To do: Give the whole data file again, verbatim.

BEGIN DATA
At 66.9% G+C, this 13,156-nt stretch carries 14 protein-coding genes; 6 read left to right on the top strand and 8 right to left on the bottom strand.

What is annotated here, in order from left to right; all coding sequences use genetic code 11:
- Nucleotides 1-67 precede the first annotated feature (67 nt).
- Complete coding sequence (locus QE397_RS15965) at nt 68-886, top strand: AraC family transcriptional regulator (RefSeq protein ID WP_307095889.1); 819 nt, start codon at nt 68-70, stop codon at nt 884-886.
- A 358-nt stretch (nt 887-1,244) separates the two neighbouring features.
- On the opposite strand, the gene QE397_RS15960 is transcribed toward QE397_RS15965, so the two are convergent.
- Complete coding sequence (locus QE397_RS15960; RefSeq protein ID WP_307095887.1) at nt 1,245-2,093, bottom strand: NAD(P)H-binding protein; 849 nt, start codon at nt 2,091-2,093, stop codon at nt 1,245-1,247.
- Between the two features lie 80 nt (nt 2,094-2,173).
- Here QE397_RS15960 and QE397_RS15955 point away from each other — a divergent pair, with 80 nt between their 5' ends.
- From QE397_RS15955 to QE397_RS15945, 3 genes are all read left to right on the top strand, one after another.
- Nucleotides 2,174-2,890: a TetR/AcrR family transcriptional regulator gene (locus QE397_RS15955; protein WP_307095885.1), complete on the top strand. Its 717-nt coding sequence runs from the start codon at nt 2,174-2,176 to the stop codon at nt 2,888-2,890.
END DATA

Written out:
At 66.9% G+C, this 13,156-nt stretch carries 14 protein-coding genes; 6 read left to right on the top strand and 8 right to left on the bottom strand.

What is annotated here, in order from left to right; all coding sequences use genetic code 11:
- Nucleotides 1-67 precede the first annotated feature (67 nt).
- Complete coding sequence (locus QE397_RS15965) at nt 68-886, top strand: AraC family transcriptional regulator (RefSeq protein ID WP_307095889.1); 819 nt, start codon at nt 68-70, stop codon at nt 884-886.
- A 358-nt stretch (nt 887-1,244) separates the two neighbouring features.
- On the opposite strand, the gene QE397_RS15960 is transcribed toward QE397_RS15965, so the two are convergent.
- Complete coding sequence (locus QE397_RS15960; RefSeq protein ID WP_307095887.1) at nt 1,245-2,093, bottom strand: NAD(P)H-binding protein; 849 nt, start codon at nt 2,091-2,093, stop codon at nt 1,245-1,247.
- Between the two features lie 80 nt (nt 2,094-2,173).
- Here QE397_RS15960 and QE397_RS15955 point away from each other — a divergent pair, with 80 nt between their 5' ends.
- From QE397_RS15955 to QE397_RS15945, 3 genes are all read left to right on the top strand, one after another.
- Nucleotides 2,174-2,890: a TetR/AcrR family transcriptional regulator gene (locus QE397_RS15955; protein WP_307095885.1), complete on the top strand. Its 717-nt coding sequence runs from the start codon at nt 2,174-2,176 to the stop codon at nt 2,888-2,890.